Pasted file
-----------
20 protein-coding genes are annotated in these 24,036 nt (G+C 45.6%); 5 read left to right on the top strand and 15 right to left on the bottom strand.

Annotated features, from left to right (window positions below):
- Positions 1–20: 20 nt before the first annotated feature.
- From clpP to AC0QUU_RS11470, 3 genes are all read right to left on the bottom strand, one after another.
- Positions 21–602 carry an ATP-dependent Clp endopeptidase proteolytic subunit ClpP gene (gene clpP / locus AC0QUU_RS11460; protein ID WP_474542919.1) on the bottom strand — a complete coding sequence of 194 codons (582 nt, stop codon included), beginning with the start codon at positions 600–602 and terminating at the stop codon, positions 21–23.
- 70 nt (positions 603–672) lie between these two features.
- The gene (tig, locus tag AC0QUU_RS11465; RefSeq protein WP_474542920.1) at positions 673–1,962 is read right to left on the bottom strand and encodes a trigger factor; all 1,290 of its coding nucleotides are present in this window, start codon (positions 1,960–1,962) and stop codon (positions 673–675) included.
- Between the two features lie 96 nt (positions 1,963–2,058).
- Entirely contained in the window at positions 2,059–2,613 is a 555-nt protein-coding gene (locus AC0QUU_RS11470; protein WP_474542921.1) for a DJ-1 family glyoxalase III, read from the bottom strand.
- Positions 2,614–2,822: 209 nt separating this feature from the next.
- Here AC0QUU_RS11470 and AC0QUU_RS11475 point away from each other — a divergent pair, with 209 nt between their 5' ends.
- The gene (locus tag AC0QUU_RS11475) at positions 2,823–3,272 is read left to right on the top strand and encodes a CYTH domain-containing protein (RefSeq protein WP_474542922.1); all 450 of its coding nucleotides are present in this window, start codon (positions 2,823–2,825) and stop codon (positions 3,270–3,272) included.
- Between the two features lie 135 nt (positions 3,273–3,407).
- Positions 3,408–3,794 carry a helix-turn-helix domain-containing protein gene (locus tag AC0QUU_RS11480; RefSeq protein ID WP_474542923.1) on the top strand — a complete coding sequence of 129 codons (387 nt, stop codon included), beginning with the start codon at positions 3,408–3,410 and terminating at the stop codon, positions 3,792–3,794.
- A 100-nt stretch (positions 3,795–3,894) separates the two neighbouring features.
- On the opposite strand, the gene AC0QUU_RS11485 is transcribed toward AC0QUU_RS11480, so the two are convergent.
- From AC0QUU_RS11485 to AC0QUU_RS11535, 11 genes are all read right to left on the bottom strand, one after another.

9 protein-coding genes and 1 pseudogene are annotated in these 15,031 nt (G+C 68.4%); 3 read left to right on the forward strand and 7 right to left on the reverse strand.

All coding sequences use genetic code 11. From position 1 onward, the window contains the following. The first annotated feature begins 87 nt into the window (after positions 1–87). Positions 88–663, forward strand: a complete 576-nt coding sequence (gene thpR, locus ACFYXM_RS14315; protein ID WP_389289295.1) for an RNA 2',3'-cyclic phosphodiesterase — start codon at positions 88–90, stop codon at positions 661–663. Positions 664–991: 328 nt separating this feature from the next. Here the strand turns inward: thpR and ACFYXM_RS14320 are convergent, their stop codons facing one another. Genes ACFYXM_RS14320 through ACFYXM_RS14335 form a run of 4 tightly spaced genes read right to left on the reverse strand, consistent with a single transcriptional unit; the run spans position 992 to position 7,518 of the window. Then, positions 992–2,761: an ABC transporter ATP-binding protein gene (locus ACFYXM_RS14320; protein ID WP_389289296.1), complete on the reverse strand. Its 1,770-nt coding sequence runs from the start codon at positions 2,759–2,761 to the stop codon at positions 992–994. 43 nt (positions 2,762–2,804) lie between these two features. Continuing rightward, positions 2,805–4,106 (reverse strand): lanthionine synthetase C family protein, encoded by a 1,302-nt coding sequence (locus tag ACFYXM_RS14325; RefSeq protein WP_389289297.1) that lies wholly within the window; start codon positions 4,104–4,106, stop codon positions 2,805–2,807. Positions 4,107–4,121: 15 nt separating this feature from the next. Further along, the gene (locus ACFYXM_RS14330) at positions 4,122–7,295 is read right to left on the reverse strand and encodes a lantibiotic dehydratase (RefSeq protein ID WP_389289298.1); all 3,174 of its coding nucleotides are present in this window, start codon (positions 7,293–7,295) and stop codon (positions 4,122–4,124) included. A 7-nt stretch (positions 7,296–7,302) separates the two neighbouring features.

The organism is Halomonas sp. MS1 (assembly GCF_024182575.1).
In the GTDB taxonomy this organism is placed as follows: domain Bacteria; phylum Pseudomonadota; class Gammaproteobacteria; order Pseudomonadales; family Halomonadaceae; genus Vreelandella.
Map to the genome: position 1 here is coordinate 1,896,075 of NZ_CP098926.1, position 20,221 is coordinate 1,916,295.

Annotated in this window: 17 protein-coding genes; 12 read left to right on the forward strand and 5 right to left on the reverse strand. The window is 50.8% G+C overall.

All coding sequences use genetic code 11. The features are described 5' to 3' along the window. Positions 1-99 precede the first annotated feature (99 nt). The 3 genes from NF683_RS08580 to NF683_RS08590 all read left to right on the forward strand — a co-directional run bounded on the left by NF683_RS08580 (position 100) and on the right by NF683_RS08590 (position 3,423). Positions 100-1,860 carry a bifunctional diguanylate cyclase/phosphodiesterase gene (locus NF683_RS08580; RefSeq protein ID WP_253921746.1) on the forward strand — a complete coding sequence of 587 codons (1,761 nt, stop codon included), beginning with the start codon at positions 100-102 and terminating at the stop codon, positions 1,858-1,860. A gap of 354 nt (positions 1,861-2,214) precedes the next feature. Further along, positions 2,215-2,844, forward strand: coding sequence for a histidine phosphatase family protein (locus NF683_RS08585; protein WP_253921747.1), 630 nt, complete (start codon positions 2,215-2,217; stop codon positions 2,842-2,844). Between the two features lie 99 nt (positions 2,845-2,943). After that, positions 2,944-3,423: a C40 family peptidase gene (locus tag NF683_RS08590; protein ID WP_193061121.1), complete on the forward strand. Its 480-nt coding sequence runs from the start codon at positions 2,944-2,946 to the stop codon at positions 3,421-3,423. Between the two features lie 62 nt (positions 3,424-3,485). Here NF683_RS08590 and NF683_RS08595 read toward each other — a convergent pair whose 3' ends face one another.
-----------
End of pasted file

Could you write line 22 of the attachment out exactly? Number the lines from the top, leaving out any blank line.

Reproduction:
Map to the genome: position 1 here is coordinate 1,896,075 of NZ_CP098926.1, position 20,221 is coordinate 1,916,295.